After news spread that Apple had pulled the plug on the iPod Classic in September of 2014, they started disappearing from the shelves. eBay and Craigslist prices skyrocketed. When I went online expecting to buy a used iPod Classic for $80, I saw used options for over the retail price, and unboxed iPods going for well over $500 with dozens of bidders. Two months had passed since the product was discontinued. I was in luck, though. My central Connecticut university had a small Apple retail counter nestled into the student center’s technology store. My school is rural enough not to have been flooded with those in the know, but even still, when I arrived, there was only a single, gleaming box left on the shelf. I picked it up and checked the price, half expecting to see it doubled. $249.99. I carried it to the counter and swiped my student ID card to make the transaction, using the entirety of my remaining textbook and laundry fund to do so. Walking home, I felt like I was carrying rare diamond. Finally, I ripped off the plastic, plugged in the 30-pin cable, and waited for my 11,000 songs to trickle from my computer to the device.

My brother first got an iPod as a Christmas present from our parents in 2004. It was the third generation of the product, coming alongside the first mini, a hideous black-and-red U2 edition — and it was a revelation. 20GB of music in the palm of your hand. This generation’s design, with the buttons incorporated into the click wheel itself, lasted 10 years. It cost $299 and weighed in at 5.6 ounces. It was over half an inch thick, the grayscale screen was 2 inches, diagonally, and it had a resolution of 160 x 12. The battery life was a booming “about 4 hours”. Though dimensions shrank over time while screen size increased along with the resolution, color, hard drive size, the iPod stayed generally the same. It felt about the same in your hand while other iPod models came and went. In the fall of 2004 Apple added a color screen for photos. Next came video and a slimmer, flatter design. The final update came in 2007, when the iPod was already so out of date, they introduced the suffix “Classic”. This was the model I had bought for under $100 on Craigslist and eBay more than a couple times as my iPods, including the hand-me-down from my brother, bit the dust. And it’s the model that Apple finally killed in 2014.

Newly inaugurated Apple CEO Tim Cook said in 2014 that they had chosen to shut down manufacturing because it had simply become too hard to source the materials needed to make the Classic. That answer left Classic lovers — and I count myself among them — disappointed and skeptical. It seemed hard to believe that a company as powerful and wealthy as Apple could meet such a trivial roadblock in production. It also seemed unlikely that there weren’t enough Classic lovers in the market to warrant a redesign. A popular theory for an off-the-record motive is that the Classic, without Internet capabilities, didn’t fit into their move towards cloud synchronization and their new streaming service, Apple Music.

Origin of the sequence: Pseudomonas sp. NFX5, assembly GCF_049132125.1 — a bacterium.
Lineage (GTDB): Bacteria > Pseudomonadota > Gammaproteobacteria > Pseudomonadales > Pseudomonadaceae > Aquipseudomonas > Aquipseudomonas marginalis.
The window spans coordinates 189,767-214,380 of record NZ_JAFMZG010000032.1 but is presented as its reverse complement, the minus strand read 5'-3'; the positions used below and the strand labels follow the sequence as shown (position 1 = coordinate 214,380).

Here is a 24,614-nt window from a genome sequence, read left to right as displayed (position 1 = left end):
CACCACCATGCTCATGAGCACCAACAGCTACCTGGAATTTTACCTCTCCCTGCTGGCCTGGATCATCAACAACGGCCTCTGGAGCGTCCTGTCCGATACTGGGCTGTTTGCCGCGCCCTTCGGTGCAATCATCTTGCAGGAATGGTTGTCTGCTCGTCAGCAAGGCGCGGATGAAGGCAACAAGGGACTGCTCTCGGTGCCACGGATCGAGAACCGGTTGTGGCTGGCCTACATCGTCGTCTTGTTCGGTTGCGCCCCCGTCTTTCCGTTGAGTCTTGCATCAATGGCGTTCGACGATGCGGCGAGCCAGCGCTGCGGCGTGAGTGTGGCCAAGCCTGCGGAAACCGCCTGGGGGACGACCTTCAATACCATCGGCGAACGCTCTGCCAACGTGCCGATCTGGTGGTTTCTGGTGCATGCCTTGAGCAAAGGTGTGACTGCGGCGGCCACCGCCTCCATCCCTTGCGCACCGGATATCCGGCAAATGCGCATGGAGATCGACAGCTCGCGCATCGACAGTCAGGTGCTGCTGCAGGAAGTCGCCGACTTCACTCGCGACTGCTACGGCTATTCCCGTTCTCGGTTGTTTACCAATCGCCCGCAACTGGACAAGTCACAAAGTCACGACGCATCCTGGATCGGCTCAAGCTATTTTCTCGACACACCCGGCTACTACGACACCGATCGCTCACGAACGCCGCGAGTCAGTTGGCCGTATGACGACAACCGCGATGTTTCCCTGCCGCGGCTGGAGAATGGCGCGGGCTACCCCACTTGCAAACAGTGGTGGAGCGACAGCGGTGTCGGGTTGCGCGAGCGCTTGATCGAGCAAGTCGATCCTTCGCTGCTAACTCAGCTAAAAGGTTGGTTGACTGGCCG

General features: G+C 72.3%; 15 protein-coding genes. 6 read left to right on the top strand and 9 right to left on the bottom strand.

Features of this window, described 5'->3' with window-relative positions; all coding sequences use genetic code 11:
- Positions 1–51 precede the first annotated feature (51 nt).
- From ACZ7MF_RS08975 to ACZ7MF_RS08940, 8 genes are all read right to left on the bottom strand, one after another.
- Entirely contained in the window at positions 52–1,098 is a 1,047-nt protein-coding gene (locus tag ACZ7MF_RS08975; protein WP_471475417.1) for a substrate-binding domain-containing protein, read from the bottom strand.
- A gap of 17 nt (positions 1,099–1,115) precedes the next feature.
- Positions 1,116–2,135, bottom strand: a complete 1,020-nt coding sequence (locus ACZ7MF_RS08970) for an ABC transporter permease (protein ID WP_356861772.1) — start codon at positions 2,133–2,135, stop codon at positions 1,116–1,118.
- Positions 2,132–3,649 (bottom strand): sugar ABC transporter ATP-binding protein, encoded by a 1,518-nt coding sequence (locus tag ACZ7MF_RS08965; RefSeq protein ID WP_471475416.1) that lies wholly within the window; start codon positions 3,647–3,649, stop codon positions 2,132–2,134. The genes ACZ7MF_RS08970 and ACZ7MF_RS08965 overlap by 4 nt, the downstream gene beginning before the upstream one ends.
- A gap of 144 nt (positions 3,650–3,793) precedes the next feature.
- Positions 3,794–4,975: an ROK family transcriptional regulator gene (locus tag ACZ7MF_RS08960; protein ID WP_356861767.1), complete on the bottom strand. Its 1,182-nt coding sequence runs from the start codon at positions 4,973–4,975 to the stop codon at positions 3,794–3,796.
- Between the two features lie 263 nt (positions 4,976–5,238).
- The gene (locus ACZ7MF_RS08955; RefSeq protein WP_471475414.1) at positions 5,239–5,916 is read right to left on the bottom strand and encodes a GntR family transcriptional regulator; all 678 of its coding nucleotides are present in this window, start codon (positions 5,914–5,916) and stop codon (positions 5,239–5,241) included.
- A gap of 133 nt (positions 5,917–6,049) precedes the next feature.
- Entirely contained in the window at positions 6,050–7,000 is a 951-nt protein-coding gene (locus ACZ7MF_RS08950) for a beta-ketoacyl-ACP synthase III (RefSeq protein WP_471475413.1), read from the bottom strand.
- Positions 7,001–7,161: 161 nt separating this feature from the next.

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That left me, the millennial luddite that I am, frustrated. I’ve never used Spotify and I am just as wary of Apple Music. “Owning” my music has always been an important part of my music experience. I like consciously expanding my library, deciding what is and isn’t worthy of my download. I don’t want to worry about monthly payments, advertisements, buffering — or worse — a lack of Internet putting my music out of reach. Sure, I could get the iPod Touch, which has 128GB of storage, enough to hold my library, but it’s tainted by its own capabilities: wi-fi connectivity, touch screen, the App Store and a couple cameras. If the iPod Classic was a paper book, the Touch is a Kindle. The simplicity of the Classic means I can get through entire albums, even entire collections, before I change directions. I don’t have social media or email pulling my attention away. Music takes the forefront, and that’s all I want in a music player.

Of course, the reality is, claims that the iPod is outdated aren’t off base. It does seem to frequently forget album art. The games have been updated from minimalist to ’90s tacky. Movies downloaded from the iTunes store are too high res to load onto the iPod at all, even the non-HD versions. It isn’t cutting edge and hasn’t been since its inception. And then there’s the feeling of impending doom when you have your 11,000-song iTunes library on a spinning disc in your pocket. When my iPod fails to respond and I do the hard reset — flicking the hold switch before holding menu and select until the silver apple appears — I worry that instead of booting up, the pixelized skull and crossbones will once again appear on the screen, informing me that I’ve lost my hard drive forever.

Now that it is considered “vintage” Apple gear, I guess I could just put it back in the box and seal it in plastic wrap. A relic, a reminder of simpler times and eventually a nice return on my investment. But instead, I use it every day, shoving it into my backpack and letting the shiny silver back scuff and scratch. I don’t own it as a museum piece; I own it as a tool. It’s a type of stodgy conservatism, I suppose, hanging on to a traditional way of doing something even as everyone else adopts the newer and ostensibly better way of listening to music. I can only hope that when I get that final skull and crossbones, Apple will have had a change of heart and release a vintage-inspired iPod Classic, redeeming me and my luddite tendencies.